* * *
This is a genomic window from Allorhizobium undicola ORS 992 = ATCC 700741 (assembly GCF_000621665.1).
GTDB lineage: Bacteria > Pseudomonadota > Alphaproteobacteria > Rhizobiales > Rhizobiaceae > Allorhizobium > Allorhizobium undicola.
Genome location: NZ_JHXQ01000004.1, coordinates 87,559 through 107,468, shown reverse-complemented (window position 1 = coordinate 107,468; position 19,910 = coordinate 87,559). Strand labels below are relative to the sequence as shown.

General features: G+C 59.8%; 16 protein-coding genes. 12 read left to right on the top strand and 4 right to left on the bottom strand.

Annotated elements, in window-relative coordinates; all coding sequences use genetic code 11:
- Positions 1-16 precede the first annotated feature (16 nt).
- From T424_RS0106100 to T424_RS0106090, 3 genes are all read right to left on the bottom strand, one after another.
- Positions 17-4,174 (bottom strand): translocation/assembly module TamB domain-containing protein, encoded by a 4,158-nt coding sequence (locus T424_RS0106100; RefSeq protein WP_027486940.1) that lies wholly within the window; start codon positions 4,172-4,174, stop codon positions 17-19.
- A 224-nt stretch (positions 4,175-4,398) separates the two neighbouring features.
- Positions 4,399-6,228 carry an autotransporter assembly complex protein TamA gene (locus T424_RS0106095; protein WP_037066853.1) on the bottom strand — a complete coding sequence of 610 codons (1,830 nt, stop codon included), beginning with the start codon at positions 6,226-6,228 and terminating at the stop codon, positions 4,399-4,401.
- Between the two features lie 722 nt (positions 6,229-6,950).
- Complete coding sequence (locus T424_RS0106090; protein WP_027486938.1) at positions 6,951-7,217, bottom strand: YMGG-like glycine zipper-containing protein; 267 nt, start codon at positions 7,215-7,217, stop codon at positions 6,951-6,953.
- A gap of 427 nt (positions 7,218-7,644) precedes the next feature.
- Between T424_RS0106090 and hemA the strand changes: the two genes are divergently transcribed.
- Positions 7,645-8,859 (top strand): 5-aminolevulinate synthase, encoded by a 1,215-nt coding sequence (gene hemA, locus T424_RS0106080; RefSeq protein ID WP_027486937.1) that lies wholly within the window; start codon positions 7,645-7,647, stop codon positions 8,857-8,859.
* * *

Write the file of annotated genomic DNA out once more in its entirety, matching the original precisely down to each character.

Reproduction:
This is a genomic window from Allorhizobium undicola ORS 992 = ATCC 700741 (assembly GCF_000621665.1).
GTDB lineage: Bacteria > Pseudomonadota > Alphaproteobacteria > Rhizobiales > Rhizobiaceae > Allorhizobium > Allorhizobium undicola.
Genome location: NZ_JHXQ01000004.1, coordinates 87,559 through 107,468, shown reverse-complemented (window position 1 = coordinate 107,468; position 19,910 = coordinate 87,559). Strand labels below are relative to the sequence as shown.

General features: G+C 59.8%; 16 protein-coding genes. 12 read left to right on the top strand and 4 right to left on the bottom strand.

Annotated elements, in window-relative coordinates; all coding sequences use genetic code 11:
- Positions 1-16 precede the first annotated feature (16 nt).
- From T424_RS0106100 to T424_RS0106090, 3 genes are all read right to left on the bottom strand, one after another.
- Positions 17-4,174 (bottom strand): translocation/assembly module TamB domain-containing protein, encoded by a 4,158-nt coding sequence (locus T424_RS0106100; RefSeq protein WP_027486940.1) that lies wholly within the window; start codon positions 4,172-4,174, stop codon positions 17-19.
- A 224-nt stretch (positions 4,175-4,398) separates the two neighbouring features.
- Positions 4,399-6,228 carry an autotransporter assembly complex protein TamA gene (locus T424_RS0106095; protein WP_037066853.1) on the bottom strand — a complete coding sequence of 610 codons (1,830 nt, stop codon included), beginning with the start codon at positions 6,226-6,228 and terminating at the stop codon, positions 4,399-4,401.
- Between the two features lie 722 nt (positions 6,229-6,950).
- Complete coding sequence (locus T424_RS0106090; protein WP_027486938.1) at positions 6,951-7,217, bottom strand: YMGG-like glycine zipper-containing protein; 267 nt, start codon at positions 7,215-7,217, stop codon at positions 6,951-6,953.
- A gap of 427 nt (positions 7,218-7,644) precedes the next feature.
- Between T424_RS0106090 and hemA the strand changes: the two genes are divergently transcribed.
- Positions 7,645-8,859 (top strand): 5-aminolevulinate synthase, encoded by a 1,215-nt coding sequence (gene hemA, locus T424_RS0106080; RefSeq protein ID WP_027486937.1) that lies wholly within the window; start codon positions 7,645-7,647, stop codon positions 8,857-8,859.